Needless to say, a turkey roaming across bug-speckled pasture in an all-you-can-gobble grass buffet probably has a better sentient existence than say, the factory farm bird confined with thousands of his compatriots in a space so densely stuffed he can’t even flap his wings. Yet even if turkey welfare isn’t your particular cross to bear, advocates of locally-grown, pasture-raised poultry say the benefits of eating local free-range meats extend far beyond a contented clucker.
“First and foremost, one of the biggest benefits when it comes to eating grass-fed poultry is the flavor,” said Barclay Daranyi of Indian Ridge Farm in Norwood. “The turkeys are incredibly flavorful. It tastes like a true turkey.”
Furthermore, she said, grass-fed poultry can be up to 10 times higher in omega-three fatty acids as well as contain higher levels of conjugated linoleic acids, a type of omega-six fatty acid thought to have numerous health benefits including immune support and weight loss.
“It’s also higher in vitamin C and E,” she said. “It’s more nutrient-dense and more flavorful as well.”
Beyond the obvious rewards of slicing into a juicy, farm-fresh roast turkey, the land that produces free-range turkeys reaps the benefits as well. Turkeys strutting across open pasture leave behind nutrient-rich fertilizer in their wake, contributing to healthy soil that in turn provides those nutrients to future creatures and crops.
“At Indian Ridge Farm we practice regenerative agriculture,” said Daranyi. “Basically, that’s raising food, both vegetables and animals, in a way that regenerates and builds the soil and heals the land. Part of that is rotating our animals through the pastures so that their manure builds soil, along with providing a number of other benefits to the land.”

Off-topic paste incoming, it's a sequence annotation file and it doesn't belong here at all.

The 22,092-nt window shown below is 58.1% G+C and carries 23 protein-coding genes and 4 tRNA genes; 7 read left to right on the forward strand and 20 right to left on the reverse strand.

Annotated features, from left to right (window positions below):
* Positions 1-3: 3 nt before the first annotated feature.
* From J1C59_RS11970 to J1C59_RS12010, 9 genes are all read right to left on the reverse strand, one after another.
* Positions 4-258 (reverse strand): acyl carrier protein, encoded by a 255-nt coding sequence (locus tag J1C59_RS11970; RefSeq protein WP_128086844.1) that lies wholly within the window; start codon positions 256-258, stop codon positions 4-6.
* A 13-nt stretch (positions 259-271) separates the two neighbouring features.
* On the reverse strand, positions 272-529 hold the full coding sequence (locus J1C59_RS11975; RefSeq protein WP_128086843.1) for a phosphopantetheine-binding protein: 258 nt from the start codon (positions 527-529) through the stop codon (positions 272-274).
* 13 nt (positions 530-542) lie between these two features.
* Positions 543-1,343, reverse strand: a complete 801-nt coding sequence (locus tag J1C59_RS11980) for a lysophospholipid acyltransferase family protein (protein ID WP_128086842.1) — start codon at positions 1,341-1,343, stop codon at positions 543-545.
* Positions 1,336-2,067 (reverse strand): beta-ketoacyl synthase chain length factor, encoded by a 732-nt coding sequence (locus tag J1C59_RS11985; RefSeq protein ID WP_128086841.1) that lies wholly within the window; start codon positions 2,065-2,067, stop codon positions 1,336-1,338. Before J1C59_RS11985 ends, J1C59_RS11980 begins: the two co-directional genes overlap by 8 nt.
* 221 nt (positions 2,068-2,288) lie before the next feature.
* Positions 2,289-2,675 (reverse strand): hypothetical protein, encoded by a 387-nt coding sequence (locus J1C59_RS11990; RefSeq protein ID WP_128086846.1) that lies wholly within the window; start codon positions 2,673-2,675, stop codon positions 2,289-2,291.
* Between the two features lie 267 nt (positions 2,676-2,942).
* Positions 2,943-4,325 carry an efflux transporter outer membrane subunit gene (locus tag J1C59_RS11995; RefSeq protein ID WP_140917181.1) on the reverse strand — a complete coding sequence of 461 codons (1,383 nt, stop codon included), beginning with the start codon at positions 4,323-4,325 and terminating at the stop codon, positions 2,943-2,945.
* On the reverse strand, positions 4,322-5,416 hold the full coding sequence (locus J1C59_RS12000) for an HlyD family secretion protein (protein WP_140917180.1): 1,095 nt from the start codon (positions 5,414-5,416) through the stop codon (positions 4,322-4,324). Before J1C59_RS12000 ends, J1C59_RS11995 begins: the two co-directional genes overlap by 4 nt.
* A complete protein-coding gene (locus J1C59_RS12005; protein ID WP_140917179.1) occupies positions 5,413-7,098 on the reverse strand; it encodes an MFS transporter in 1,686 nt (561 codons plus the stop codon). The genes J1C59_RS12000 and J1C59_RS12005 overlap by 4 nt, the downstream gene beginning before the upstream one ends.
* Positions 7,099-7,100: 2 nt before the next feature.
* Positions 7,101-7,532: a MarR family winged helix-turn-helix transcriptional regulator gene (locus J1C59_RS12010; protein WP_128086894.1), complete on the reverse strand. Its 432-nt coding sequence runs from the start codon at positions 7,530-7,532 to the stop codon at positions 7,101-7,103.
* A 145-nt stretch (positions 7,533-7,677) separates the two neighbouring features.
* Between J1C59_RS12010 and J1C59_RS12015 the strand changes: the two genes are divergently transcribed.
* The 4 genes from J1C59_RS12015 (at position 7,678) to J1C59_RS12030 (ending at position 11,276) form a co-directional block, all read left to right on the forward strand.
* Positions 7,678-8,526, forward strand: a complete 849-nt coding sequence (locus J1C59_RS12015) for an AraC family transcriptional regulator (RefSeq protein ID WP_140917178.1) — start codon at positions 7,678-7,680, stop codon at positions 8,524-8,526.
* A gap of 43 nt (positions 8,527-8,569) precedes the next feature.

According to the 21-country nonprofit coalition Regeneration International, a global transition back to regenerative agricultural practices and away from practices like mono-cropping and animal factory farms can provide a major source of carbon sequestration, helping to reverse rising global temperatures. Regenerative agriculture represents a down-to-earth, tasty solution to climate change that “lies right under our feet and at the ends of our forks and knives,” according to the website of Regeneration International.
"Small and environmentally friendly farms operate in ways that benefit the soil, our water, and air, by creating a healthy ecosystem on their land," said Vicki Renda, founder of Vicki's Fresh Food Movement. "Eating meats from farms that raise their animals on pasture also generally don't use hormones or antibiotics since they are not confined with other animals, creating less chance of disease spreading amongst animals that are otherwise in cages or feedlots."
Using regenerative techniques like pasture rotation and composting, the Daranyis of Indian Ridge Farm produce and sell about 80 to 100 turkeys each holiday season. The birds are a hot ticket item for holiday feasts, selling out well in advance of the annual holiday season. While Thanksgiving gatherings are bound to look a little different this year, with restrictions on gathering sizes and traveling, the turkey remains a staple steeped in family tradition. The Indian Ridge tradition, for example, features a Southwest-style turkey basted in a tamarind lime glaze and stuffed with a cornbread chorizo stuffing, accompanied by poblano chile gravy.
Even with a mouth-watering menu and the perfectly roasted bird, those that look forward to the annual large gatherings of friends and family may be experiencing a case of the pandemic blues as COVID-19 topples yet more cherished plans. Recentering the holiday as an opportunity for cherishing what we’re able to have, or even “rescheduling” Thanksgiving for a future date, can provide anchors in the emotional turbulence.
“Thanksgiving is truly about gratitude and there are many ways we can be grateful throughout the year, not just on Nov. 25,” Daranyi reflected. “We have many reasons to gather and be grateful all year round and if it doesn’t work right now because of the times we’re living in, perhaps we can look to the future to gather with those that we love and celebrate at a different time.”
In addition, spending those hard-earned dollars on farm goods is not only tasty but a pragmatic way to fight the pandemic blues.
“The food dollars spent at a local farm allow that farmer to head to Telluride for a ski day and patronize one of our local businesses,” said Renda. “So buy local and eat seasonally as much as possible to strengthen our regional economy as well.”
Large gatherings may be out, but the turkey is all gravy. And pass that cornbread chorizo stuffing, please.